I've always loved this passage. It reminds me of a friend of mine who died of lung cancer 3 1/2 years ago. She was a great lady from St. Louis. She was the kind of woman with a big heart and an even bigger personality. This passage was really her Mantra in life - to love everyone, to appreciate everyone's gifts and to try to be a friend to everyone. She also was very astute in recognizing when her attempts at kindness were either not received or being returned with anger and bitterness. She never let that swayed her. She held fast and was kind anyway.

While for some of us, kindness in the face of adversity isn't easy, for my friend, Nancy, it was. Not because she was a holier than thou kind of woman, she was anything but. It was easy for her to be kind and extend love to everyone because she really focused on the end of this passage - the last three verses say "Vengeance is mine, I will repay, says the Lord.’ 20No, ‘if your enemies are hungry, feed them; if they are thirsty, give them something to drink; for by doing this you will heap burning coals on their heads.’ 21Do not be overcome by evil, but overcome evil with good."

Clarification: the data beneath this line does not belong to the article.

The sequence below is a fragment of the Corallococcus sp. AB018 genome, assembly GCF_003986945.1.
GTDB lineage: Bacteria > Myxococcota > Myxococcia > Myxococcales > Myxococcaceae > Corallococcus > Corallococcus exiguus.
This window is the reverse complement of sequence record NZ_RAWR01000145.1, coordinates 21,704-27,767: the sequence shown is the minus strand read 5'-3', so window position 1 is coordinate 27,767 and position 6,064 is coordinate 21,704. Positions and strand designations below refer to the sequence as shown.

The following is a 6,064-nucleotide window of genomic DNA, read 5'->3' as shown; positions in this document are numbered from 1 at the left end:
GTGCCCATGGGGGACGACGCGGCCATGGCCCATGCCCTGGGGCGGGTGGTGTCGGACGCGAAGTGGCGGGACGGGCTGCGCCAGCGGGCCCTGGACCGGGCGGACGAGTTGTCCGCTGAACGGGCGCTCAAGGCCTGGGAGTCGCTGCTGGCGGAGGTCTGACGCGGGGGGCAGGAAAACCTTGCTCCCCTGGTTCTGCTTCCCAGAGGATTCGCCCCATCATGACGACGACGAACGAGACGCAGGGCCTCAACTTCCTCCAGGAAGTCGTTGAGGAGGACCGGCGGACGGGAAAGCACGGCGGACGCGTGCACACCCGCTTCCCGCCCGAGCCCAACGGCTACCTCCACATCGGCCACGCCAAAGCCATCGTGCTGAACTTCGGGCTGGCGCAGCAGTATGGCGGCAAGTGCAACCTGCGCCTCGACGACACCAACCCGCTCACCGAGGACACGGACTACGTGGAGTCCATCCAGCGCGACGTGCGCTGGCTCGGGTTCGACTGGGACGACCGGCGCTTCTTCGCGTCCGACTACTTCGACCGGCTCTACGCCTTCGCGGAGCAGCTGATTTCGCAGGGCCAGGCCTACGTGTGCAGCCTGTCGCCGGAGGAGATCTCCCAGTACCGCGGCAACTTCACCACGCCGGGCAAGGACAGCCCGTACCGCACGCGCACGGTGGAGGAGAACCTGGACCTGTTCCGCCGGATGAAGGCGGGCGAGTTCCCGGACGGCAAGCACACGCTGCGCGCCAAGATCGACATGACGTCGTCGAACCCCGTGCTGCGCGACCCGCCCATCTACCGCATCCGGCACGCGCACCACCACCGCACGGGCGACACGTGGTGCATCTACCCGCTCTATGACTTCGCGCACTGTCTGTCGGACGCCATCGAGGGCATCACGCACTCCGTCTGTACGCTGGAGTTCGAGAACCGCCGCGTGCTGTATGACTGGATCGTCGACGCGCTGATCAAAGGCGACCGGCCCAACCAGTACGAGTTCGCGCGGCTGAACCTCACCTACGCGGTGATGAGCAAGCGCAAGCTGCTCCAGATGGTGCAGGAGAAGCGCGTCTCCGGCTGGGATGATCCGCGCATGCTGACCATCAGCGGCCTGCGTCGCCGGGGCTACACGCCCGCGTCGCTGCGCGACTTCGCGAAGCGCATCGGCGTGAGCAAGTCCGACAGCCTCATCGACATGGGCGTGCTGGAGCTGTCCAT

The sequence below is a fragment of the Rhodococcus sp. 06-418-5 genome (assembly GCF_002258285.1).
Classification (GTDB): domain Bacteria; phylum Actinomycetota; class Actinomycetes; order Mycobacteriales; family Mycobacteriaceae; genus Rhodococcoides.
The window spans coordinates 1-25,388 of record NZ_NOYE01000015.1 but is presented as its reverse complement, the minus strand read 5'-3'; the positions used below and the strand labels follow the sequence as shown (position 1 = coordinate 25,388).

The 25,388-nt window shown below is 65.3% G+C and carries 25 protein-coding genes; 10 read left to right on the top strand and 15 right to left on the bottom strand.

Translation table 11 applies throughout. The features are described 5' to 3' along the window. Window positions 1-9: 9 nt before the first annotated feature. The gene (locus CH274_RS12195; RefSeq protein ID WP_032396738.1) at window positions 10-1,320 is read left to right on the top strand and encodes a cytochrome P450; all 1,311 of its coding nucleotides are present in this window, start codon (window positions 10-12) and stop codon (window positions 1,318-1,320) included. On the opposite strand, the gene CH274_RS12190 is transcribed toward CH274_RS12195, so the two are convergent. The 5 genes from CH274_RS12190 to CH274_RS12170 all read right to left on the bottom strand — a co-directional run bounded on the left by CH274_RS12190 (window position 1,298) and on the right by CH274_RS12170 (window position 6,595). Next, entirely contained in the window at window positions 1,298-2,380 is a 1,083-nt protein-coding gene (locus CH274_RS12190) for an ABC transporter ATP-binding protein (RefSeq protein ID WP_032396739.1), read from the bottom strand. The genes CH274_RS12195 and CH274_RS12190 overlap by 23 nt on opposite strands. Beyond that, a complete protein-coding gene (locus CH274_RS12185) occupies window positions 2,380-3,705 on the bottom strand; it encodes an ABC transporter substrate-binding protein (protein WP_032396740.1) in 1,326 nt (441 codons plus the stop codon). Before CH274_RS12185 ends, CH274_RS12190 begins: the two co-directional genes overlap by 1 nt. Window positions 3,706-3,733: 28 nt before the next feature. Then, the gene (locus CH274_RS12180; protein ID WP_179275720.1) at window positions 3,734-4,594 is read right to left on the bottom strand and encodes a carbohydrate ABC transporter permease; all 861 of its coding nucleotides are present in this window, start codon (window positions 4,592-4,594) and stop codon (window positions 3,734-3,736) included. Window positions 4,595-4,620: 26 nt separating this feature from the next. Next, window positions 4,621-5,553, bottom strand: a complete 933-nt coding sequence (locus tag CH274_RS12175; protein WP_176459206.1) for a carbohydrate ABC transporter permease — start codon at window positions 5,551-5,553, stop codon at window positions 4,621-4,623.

Nancy understood that the best revenge is really kindness and extending love to those who are the most difficult. She found satisfaction in heaping burning coals on their heads and leaving vengence to God. She trusted that God would handle everything, so we didn't have to - it was much better than getting all jetted up and angry at the injustices we sometimes face. Trust God to handle it, Nancy always said - after all God is God and He can handle it much better than we can.

Saturday, May 09, 2009

More 3:16 Resonances...